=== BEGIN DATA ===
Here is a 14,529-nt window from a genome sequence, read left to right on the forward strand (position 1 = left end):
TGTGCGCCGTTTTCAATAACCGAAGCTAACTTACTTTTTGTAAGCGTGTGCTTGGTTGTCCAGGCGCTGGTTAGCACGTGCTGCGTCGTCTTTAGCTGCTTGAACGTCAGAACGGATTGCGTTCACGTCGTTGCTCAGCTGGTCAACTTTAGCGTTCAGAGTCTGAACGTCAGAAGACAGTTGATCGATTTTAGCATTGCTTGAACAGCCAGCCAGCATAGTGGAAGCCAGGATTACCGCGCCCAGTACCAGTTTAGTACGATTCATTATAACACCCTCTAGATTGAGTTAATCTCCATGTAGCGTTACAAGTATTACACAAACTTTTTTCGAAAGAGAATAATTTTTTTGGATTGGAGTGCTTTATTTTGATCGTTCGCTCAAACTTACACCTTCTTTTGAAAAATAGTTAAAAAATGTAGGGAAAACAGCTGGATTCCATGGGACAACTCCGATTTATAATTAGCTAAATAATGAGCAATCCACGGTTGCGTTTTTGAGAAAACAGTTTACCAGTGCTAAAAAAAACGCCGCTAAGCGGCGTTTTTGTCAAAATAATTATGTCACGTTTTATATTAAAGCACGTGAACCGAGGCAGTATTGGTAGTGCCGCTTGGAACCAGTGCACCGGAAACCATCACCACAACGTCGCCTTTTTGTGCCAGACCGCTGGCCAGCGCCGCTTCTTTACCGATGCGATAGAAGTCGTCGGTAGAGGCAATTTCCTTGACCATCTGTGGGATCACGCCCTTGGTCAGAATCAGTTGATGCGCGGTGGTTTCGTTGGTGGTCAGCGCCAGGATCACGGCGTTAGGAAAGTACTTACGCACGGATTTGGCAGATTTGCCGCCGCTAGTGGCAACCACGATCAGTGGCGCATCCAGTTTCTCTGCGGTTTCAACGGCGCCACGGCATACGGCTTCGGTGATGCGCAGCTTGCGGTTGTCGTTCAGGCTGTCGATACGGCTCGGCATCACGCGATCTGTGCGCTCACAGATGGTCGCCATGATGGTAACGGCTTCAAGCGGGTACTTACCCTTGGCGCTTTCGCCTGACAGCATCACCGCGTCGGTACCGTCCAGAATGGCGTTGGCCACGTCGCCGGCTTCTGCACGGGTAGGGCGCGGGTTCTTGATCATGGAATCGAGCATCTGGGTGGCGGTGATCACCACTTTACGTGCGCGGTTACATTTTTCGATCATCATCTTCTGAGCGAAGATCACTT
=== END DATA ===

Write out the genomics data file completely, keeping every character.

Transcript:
Here is a 14,529-nt window from a genome sequence, read left to right on the forward strand (position 1 = left end):
TGTGCGCCGTTTTCAATAACCGAAGCTAACTTACTTTTTGTAAGCGTGTGCTTGGTTGTCCAGGCGCTGGTTAGCACGTGCTGCGTCGTCTTTAGCTGCTTGAACGTCAGAACGGATTGCGTTCACGTCGTTGCTCAGCTGGTCAACTTTAGCGTTCAGAGTCTGAACGTCAGAAGACAGTTGATCGATTTTAGCATTGCTTGAACAGCCAGCCAGCATAGTGGAAGCCAGGATTACCGCGCCCAGTACCAGTTTAGTACGATTCATTATAACACCCTCTAGATTGAGTTAATCTCCATGTAGCGTTACAAGTATTACACAAACTTTTTTCGAAAGAGAATAATTTTTTTGGATTGGAGTGCTTTATTTTGATCGTTCGCTCAAACTTACACCTTCTTTTGAAAAATAGTTAAAAAATGTAGGGAAAACAGCTGGATTCCATGGGACAACTCCGATTTATAATTAGCTAAATAATGAGCAATCCACGGTTGCGTTTTTGAGAAAACAGTTTACCAGTGCTAAAAAAAACGCCGCTAAGCGGCGTTTTTGTCAAAATAATTATGTCACGTTTTATATTAAAGCACGTGAACCGAGGCAGTATTGGTAGTGCCGCTTGGAACCAGTGCACCGGAAACCATCACCACAACGTCGCCTTTTTGTGCCAGACCGCTGGCCAGCGCCGCTTCTTTACCGATGCGATAGAAGTCGTCGGTAGAGGCAATTTCCTTGACCATCTGTGGGATCACGCCCTTGGTCAGAATCAGTTGATGCGCGGTGGTTTCGTTGGTGGTCAGCGCCAGGATCACGGCGTTAGGAAAGTACTTACGCACGGATTTGGCAGATTTGCCGCCGCTAGTGGCAACCACGATCAGTGGCGCATCCAGTTTCTCTGCGGTTTCAACGGCGCCACGGCATACGGCTTCGGTGATGCGCAGCTTGCGGTTGTCGTTCAGGCTGTCGATACGGCTCGGCATCACGCGATCTGTGCGCTCACAGATGGTCGCCATGATGGTAACGGCTTCAAGCGGGTACTTACCCTTGGCGCTTTCGCCTGACAGCATCACCGCGTCGGTACCGTCCAGAATGGCGTTGGCCACGTCGCCGGCTTCTGCACGGGTAGGGCGCGGGTTCTTGATCATGGAATCGAGCATCTGGGTGGCGGTGATCACCACTTTACGTGCGCGGTTACATTTTTCGATCATCATCTTCTGAGCGAAGATCACTT